Sunil Gavaskar column: England vs New Zealand could be the game of the tournament

England's Jos Buttler is probably the best T20 batsman now. (AFP)
England's Jos Buttler is probably the best T20 batsman now. (AFP)

The Kiwis have the right mix of batting and bowling and their fielding has probably been the most dazzling in the tournament so far



By Sunil Gavaskar

Published: Wed 10 Nov 2021, 11:04 AM

Last updated: Wed 10 Nov 2021, 5:48 PM

The first semifinal of the ICC Men’s Twenty20 Cup will be between the finalists of the 2019 ICC 50 overs World Cup. New Zealand lost that game but won the hearts of cricket lovers across the world with the way they accepted that loss.

They then made up for that defeat by winning the first ever World Championship of Test cricket and now give themselves a chance to add the T20 trophy to their cabinet. It’s not going to be easy as they are up against an England team that has been playing some incredible white-ball cricket over the last half dozen years or so.

After their humiliating exit at the group stage in the ICC World Cup in Australia in 2015, England changed its approach to white ball cricket dramatically and today that approach is paying dividends with the manner in which they are winning from impossible situations.

England were fortunate that immediately after that disastrous World Cup they had New Zealand under Brendon McCullum touring England. McCullum was the one whose innings of 158 in the first ever match of the IPL enabled the tournament to take off vertically and is still flying in stratosphere.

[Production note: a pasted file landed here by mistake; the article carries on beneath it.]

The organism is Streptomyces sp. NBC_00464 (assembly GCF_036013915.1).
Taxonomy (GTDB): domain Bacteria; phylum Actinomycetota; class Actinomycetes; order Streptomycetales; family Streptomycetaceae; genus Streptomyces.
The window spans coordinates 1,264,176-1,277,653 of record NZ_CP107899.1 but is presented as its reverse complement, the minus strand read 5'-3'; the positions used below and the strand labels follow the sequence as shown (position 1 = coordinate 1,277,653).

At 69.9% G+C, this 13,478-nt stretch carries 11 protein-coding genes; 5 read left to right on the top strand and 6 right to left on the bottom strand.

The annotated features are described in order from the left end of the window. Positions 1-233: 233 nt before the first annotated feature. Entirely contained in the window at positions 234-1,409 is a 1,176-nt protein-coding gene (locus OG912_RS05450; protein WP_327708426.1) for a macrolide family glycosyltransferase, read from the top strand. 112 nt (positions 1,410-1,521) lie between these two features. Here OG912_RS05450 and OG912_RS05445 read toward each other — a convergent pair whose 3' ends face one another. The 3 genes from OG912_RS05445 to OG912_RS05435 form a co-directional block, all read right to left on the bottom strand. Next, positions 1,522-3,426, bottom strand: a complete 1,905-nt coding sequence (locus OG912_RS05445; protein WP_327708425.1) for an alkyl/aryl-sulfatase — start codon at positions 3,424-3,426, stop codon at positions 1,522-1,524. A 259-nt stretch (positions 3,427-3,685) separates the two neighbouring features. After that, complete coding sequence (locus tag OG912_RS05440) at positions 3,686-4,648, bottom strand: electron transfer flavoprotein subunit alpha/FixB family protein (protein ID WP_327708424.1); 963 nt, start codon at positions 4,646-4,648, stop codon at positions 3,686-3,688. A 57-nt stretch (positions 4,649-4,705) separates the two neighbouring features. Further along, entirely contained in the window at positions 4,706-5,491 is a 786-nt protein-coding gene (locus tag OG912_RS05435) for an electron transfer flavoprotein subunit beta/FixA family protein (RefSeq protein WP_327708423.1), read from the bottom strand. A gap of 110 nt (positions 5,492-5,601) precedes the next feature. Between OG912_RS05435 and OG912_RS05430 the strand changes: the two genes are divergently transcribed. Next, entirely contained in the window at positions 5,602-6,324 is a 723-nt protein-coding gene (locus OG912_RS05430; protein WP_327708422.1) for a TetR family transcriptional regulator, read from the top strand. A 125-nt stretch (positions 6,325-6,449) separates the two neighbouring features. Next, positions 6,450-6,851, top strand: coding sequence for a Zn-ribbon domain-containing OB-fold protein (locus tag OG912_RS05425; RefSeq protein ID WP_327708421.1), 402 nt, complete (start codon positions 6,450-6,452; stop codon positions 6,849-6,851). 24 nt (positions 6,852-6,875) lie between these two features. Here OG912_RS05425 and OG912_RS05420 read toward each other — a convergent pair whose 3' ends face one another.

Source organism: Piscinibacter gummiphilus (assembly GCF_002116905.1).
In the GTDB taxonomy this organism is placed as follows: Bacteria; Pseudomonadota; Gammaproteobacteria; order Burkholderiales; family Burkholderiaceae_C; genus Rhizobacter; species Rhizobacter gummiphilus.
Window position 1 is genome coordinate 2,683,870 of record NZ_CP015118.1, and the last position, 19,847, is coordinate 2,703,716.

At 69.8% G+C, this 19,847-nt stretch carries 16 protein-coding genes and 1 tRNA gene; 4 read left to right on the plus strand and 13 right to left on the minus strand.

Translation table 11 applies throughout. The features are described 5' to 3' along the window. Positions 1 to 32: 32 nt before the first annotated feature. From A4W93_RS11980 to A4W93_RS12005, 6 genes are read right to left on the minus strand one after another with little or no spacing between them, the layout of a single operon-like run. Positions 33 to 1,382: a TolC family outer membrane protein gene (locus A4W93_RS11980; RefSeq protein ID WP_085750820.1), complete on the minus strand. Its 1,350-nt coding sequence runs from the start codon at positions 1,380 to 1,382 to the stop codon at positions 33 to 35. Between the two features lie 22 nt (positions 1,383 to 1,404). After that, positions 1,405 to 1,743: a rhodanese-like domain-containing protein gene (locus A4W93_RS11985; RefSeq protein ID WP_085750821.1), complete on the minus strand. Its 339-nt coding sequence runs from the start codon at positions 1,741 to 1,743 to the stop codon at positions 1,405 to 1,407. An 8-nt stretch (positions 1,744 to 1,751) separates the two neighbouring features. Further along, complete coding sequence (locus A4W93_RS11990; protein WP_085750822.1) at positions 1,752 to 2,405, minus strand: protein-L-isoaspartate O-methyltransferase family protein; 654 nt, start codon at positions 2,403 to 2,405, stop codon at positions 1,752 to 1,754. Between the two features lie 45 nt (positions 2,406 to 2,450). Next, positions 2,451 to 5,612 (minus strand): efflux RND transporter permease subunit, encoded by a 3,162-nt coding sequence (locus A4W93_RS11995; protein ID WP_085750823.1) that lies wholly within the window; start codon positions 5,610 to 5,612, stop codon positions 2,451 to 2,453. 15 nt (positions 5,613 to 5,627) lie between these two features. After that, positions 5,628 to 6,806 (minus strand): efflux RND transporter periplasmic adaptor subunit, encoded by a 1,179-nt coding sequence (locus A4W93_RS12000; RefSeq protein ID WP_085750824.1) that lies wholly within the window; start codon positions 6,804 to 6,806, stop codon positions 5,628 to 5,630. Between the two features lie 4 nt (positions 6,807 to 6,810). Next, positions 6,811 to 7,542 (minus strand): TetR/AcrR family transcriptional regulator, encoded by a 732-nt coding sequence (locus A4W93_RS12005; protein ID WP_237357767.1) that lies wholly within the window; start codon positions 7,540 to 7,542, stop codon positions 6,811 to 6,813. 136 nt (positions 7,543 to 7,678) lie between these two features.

In that white ball series in England whatever the Kiwis did England did one better. They matched the Kiwi approach ball for ball, move for move and found a template that took them to their first ever 50 overs World Cup win in the very next edition after that ignominious exit in Australia.

They had won the T20 World cup earlier in 2010 in the West Indies under Paul Collingwood with Kevin Pietersen being the linchpin of their batting then. Today they have several players who bat like KP and hit the ball even further than he did.

Jos Buttler, Jonny Bairstow, Liam Livingstone can clobber the ball miles and when he is on song the captain Eoin Morgan makes spectators in the stands wish they had worn helmets too. Morgan the batsman has not really been needed by England in the tournament so far as Morgan the captain has shown why he is one of the best in the business. His marshalling of the bowlers and spot on field placements have ensured that the opposition batters have not got away.

Kane Williamson is also a skipper in the same mould — calm, cool, collected and totally respected by his teammates. New Zealand perhaps love not being in the spotlight as there are then few expectations of them.

On the field though they are fierce opponents who know what to do most of the time. They have the right mix of batting and bowling and their fielding has probably been the most dazzling in the tournament so far.

It could well be the best game of the tournament. Sadly one of them has to lose. (TCM)


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